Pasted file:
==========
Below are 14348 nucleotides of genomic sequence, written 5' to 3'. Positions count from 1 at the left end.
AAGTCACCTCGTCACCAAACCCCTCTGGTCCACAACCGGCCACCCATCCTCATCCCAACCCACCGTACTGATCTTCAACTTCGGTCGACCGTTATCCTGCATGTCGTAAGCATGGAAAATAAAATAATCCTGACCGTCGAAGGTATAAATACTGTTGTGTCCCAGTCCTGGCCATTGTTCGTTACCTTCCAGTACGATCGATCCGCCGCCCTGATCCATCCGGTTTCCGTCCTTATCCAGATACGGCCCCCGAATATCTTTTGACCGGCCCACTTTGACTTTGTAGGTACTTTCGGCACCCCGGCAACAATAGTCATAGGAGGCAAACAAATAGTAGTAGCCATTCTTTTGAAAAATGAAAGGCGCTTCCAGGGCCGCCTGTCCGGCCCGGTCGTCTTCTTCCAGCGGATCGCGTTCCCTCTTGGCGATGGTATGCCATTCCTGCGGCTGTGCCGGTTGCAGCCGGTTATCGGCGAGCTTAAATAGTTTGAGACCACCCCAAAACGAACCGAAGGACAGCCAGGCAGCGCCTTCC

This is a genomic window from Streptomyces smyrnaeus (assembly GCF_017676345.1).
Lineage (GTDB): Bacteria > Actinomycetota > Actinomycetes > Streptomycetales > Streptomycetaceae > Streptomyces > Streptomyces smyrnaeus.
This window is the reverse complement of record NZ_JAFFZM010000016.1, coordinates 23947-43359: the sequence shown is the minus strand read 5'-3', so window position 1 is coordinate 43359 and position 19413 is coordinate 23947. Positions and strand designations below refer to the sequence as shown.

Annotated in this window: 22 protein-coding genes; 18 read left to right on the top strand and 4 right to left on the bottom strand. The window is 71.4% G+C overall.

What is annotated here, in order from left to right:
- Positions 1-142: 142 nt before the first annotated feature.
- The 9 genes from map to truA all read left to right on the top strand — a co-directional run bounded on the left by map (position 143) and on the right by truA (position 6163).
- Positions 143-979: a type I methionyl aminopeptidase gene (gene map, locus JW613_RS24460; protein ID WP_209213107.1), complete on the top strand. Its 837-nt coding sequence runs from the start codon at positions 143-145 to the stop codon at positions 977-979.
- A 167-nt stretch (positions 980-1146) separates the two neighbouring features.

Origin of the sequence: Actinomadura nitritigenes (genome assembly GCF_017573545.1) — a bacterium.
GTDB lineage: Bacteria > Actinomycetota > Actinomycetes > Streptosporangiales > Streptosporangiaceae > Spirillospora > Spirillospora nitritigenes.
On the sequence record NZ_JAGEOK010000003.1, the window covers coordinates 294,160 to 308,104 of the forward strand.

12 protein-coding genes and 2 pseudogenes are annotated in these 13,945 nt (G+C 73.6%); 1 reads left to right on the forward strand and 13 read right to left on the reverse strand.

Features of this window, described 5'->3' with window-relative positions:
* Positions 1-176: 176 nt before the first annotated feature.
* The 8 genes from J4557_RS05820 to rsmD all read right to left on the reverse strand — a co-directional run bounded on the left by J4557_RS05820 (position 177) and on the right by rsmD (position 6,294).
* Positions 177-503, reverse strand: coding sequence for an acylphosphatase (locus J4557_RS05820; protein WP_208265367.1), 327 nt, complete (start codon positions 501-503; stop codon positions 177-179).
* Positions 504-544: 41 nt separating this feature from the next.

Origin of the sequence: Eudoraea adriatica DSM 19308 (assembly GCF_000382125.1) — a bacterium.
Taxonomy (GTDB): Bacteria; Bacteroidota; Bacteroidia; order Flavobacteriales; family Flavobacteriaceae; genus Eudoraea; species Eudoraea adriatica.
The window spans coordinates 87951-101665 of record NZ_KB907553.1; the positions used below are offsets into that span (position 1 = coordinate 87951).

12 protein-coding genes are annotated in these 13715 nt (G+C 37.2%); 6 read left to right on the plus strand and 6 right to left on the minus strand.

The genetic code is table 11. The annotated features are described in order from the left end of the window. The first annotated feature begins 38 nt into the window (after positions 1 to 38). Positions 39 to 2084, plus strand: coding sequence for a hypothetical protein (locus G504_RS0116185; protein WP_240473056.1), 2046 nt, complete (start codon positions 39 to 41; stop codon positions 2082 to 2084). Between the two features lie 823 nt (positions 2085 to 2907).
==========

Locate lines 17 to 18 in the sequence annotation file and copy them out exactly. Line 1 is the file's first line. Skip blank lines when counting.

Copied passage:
* Positions 1-176: 176 nt before the first annotated feature.
* The 8 genes from J4557_RS05820 to rsmD all read right to left on the reverse strand — a co-directional run bounded on the left by J4557_RS05820 (position 177) and on the right by rsmD (position 6,294).